Now for those of you who are not lucky enough to be in my family, let me give you a quick run-down of why, exactly, I was in Greece. I was not there just for the beautiful beaches and sunny weather. And, surprisingly enough, I was not there for the jaw-dropping food. But it's actually a pretty interesting story behind all of this. My great grandpa was the first to go to America. He came during the war, stowed away on a boat with his friend. He went back and forth between using his actual last name, Thymaras, and a tribute to his homeland, Spetsas. But he was told he'd have to pick one. So his name here was changed to George Spetsas. After the war, he wrote back to the family he had left in Greece to see who had survived. He sent back photos of the family he had made in America. When they made it over, they tried to find him, but he had traveled across the states quite a bit. They went everywhere asking if anyone knew George Thymaras, but everyone knew him as George Spetsas by then. He was going to try to back to Greece, and made plans for it, but had too many health issues which eventually lead to his death.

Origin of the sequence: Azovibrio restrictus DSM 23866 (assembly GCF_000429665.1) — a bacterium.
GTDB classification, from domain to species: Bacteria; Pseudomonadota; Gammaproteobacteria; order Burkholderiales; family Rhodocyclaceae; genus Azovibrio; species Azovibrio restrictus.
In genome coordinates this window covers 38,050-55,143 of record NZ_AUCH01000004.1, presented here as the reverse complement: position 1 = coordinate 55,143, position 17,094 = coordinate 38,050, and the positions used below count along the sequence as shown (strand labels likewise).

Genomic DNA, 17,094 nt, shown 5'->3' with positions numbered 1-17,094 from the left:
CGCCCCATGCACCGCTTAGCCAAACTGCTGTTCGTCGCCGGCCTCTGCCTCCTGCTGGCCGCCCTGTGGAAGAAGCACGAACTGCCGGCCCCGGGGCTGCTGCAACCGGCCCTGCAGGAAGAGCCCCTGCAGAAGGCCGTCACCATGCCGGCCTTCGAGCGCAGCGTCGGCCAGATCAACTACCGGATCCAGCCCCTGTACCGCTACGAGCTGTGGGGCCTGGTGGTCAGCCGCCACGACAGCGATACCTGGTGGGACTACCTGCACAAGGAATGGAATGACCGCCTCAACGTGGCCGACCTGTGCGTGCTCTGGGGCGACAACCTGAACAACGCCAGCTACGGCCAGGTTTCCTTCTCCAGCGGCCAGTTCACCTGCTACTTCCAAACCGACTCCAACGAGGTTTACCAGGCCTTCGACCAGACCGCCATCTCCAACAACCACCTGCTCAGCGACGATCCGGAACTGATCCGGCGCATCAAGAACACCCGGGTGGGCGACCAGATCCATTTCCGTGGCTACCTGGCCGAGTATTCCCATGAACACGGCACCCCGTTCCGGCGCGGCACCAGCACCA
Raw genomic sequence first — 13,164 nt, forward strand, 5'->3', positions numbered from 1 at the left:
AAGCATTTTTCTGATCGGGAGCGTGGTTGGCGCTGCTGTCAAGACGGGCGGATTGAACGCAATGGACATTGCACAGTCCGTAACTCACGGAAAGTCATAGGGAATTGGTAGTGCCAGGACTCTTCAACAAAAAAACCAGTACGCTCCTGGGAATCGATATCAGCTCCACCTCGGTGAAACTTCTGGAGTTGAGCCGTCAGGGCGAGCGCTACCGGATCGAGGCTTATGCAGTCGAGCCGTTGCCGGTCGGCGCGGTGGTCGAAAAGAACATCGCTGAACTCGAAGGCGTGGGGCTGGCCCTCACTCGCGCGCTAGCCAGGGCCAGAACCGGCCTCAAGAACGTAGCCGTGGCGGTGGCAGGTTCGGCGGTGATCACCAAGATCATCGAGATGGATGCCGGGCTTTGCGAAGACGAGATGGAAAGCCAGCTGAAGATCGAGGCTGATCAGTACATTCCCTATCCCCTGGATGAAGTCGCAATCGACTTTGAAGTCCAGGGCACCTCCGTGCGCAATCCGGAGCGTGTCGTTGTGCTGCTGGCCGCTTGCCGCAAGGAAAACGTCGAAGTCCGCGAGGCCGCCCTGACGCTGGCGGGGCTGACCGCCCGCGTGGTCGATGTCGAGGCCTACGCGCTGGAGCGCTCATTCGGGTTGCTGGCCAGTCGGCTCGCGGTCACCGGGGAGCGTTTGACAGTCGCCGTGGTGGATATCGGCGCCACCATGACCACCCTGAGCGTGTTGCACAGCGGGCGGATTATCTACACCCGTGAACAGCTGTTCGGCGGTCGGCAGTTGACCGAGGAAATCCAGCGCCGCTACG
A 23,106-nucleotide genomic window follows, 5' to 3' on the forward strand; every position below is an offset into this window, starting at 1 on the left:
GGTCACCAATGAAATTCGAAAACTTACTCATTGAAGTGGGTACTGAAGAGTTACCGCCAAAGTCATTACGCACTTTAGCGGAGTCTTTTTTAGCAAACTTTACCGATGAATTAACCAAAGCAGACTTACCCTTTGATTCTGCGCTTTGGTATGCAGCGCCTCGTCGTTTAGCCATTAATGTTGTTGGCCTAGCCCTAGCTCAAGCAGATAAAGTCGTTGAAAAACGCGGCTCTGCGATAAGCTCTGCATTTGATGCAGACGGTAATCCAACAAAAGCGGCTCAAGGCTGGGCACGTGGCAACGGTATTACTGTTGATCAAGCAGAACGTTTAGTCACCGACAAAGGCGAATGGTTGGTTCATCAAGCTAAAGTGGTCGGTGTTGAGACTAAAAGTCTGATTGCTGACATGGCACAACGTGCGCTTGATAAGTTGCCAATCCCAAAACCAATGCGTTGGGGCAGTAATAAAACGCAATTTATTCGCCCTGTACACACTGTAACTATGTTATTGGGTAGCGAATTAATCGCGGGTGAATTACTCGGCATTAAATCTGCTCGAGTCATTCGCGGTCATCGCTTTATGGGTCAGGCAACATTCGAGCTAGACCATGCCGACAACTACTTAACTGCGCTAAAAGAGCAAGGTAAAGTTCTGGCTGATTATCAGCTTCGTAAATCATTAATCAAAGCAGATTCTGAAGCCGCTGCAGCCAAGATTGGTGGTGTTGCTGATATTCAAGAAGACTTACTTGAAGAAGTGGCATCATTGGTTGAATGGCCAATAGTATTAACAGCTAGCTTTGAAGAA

Then, my cousin Dawna, who is spectacular at genealogy, ended up piecing everything together after finding the different documents with both of his names. She traced everything back and found the family on Spetses. She got in touch with Kirk, the man I'd be staying with, and verified that they were really our relatives. But up until last summer, none of the American-born family had been back to the island. Most of the family who still lives on the island spends half of their time in Calgary, Canada. We've met a couple of them in Utah when they are visiting. But no one had actually been back to Spetses Island in Greece. 

So I had received an email from Kirk, who I'd been in communications with, that contained instructions on how to get to the island. The instructions were along these lines:

-get on the X96 bus at the airport

-get off at this specific spot (ask the bus driver)

-find a kiosk. there will be tons, and if you get off at the right spot, they should be RIGHT THERE

-buy a ticket and get on one of two boats that go to the island (he also gave me the times)

-call and tell me which time you're going to leave so I know when to meet you at the port on the island